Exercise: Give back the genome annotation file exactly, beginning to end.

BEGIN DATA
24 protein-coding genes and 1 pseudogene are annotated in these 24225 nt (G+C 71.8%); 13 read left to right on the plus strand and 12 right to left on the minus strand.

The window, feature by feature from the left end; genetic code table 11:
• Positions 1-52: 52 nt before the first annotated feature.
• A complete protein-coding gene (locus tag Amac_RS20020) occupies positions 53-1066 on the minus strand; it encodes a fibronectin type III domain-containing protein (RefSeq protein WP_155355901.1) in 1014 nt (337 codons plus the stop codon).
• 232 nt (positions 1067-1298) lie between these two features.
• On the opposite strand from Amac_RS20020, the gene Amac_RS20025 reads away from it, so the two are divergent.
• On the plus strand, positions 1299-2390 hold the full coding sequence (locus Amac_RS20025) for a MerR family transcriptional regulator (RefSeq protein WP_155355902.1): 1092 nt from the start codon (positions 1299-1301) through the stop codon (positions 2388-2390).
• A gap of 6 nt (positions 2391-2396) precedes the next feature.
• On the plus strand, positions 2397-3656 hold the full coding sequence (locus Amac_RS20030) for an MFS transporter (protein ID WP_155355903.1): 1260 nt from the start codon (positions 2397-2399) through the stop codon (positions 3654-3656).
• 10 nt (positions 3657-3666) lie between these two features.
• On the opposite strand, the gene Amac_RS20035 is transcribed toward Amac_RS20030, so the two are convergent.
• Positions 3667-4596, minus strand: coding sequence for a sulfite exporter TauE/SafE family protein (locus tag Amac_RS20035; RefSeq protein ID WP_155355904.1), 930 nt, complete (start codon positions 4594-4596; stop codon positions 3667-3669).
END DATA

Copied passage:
24 protein-coding genes and 1 pseudogene are annotated in these 24225 nt (G+C 71.8%); 13 read left to right on the plus strand and 12 right to left on the minus strand.

The window, feature by feature from the left end; genetic code table 11:
• Positions 1-52: 52 nt before the first annotated feature.
• A complete protein-coding gene (locus tag Amac_RS20020) occupies positions 53-1066 on the minus strand; it encodes a fibronectin type III domain-containing protein (RefSeq protein WP_155355901.1) in 1014 nt (337 codons plus the stop codon).
• 232 nt (positions 1067-1298) lie between these two features.
• On the opposite strand from Amac_RS20020, the gene Amac_RS20025 reads away from it, so the two are divergent.
• On the plus strand, positions 1299-2390 hold the full coding sequence (locus Amac_RS20025) for a MerR family transcriptional regulator (RefSeq protein WP_155355902.1): 1092 nt from the start codon (positions 1299-1301) through the stop codon (positions 2388-2390).
• A gap of 6 nt (positions 2391-2396) precedes the next feature.
• On the plus strand, positions 2397-3656 hold the full coding sequence (locus Amac_RS20030) for an MFS transporter (protein ID WP_155355903.1): 1260 nt from the start codon (positions 2397-2399) through the stop codon (positions 3654-3656).
• 10 nt (positions 3657-3666) lie between these two features.
• On the opposite strand, the gene Amac_RS20035 is transcribed toward Amac_RS20030, so the two are convergent.
• Positions 3667-4596, minus strand: coding sequence for a sulfite exporter TauE/SafE family protein (locus tag Amac_RS20035; RefSeq protein ID WP_155355904.1), 930 nt, complete (start codon positions 4594-4596; stop codon positions 3667-3669).